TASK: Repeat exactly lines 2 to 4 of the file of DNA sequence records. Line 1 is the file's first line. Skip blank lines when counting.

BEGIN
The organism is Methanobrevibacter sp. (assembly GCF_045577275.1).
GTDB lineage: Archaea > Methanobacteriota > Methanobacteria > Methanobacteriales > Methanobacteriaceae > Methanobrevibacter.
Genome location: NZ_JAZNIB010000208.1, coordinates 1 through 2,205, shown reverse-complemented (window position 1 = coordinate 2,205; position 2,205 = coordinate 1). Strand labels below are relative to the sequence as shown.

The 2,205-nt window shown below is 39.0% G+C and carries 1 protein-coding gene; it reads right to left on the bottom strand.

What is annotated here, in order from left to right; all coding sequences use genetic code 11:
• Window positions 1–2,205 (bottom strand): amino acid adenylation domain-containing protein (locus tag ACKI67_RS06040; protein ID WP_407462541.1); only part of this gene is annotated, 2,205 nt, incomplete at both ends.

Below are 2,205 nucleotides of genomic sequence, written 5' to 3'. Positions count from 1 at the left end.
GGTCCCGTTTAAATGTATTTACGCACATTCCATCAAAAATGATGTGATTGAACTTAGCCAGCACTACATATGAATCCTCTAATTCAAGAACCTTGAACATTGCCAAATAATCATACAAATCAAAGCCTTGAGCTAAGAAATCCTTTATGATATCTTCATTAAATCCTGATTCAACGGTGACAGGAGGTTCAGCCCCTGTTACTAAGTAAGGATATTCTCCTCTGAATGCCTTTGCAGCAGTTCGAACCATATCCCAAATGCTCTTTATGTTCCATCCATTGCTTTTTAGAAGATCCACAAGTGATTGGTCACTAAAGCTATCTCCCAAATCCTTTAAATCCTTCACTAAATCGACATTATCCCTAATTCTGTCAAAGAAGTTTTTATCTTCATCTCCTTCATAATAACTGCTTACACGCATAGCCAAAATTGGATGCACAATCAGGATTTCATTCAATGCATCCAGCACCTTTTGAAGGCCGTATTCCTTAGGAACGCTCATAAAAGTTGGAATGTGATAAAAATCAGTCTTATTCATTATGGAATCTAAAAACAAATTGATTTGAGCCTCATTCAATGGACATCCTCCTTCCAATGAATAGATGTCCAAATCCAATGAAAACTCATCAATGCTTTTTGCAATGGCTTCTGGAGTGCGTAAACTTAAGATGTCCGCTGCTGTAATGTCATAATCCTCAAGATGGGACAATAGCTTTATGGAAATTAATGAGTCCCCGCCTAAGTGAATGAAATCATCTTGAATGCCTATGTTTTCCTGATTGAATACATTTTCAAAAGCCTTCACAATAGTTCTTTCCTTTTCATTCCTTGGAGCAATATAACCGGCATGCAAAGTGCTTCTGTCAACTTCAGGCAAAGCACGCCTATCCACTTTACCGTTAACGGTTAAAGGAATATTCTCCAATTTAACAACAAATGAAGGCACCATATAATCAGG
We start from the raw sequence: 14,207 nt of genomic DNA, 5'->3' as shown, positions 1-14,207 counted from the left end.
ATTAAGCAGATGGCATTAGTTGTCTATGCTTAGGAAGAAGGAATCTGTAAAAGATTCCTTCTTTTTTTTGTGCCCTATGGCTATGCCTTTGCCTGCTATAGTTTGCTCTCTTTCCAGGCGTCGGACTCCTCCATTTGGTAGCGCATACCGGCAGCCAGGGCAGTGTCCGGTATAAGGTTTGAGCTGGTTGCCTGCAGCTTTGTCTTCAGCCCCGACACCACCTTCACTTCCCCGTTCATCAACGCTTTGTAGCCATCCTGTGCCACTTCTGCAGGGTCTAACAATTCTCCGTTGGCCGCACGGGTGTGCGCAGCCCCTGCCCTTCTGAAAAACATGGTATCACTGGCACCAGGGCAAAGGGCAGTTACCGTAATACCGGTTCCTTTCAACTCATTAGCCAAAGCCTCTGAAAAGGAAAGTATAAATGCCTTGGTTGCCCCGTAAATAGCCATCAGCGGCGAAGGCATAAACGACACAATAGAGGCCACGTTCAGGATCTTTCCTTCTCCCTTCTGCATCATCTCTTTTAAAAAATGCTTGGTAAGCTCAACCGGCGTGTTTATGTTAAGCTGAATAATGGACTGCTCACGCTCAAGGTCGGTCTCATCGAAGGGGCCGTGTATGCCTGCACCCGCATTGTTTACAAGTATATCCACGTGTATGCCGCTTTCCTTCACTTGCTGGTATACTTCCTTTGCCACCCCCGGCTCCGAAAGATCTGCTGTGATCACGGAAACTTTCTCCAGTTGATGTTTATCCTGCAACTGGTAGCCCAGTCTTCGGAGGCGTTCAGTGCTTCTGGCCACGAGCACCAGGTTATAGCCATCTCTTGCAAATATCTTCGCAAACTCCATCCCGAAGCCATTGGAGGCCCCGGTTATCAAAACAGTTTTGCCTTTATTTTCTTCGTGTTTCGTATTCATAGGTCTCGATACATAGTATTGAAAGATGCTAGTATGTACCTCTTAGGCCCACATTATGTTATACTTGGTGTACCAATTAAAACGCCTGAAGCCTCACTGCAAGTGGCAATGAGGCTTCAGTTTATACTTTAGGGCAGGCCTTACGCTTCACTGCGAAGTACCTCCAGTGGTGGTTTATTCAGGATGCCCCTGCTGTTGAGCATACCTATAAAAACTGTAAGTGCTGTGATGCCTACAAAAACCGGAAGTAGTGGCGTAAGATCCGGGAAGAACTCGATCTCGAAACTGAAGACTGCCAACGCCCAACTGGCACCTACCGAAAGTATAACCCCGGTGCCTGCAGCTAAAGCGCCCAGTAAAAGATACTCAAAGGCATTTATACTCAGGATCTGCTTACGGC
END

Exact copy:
GTDB lineage: Archaea > Methanobacteriota > Methanobacteria > Methanobacteriales > Methanobacteriaceae > Methanobrevibacter.
Genome location: NZ_JAZNIB010000208.1, coordinates 1 through 2,205, shown reverse-complemented (window position 1 = coordinate 2,205; position 2,205 = coordinate 1). Strand labels below are relative to the sequence as shown.

The 2,205-nt window shown below is 39.0% G+C and carries 1 protein-coding gene; it reads right to left on the bottom strand.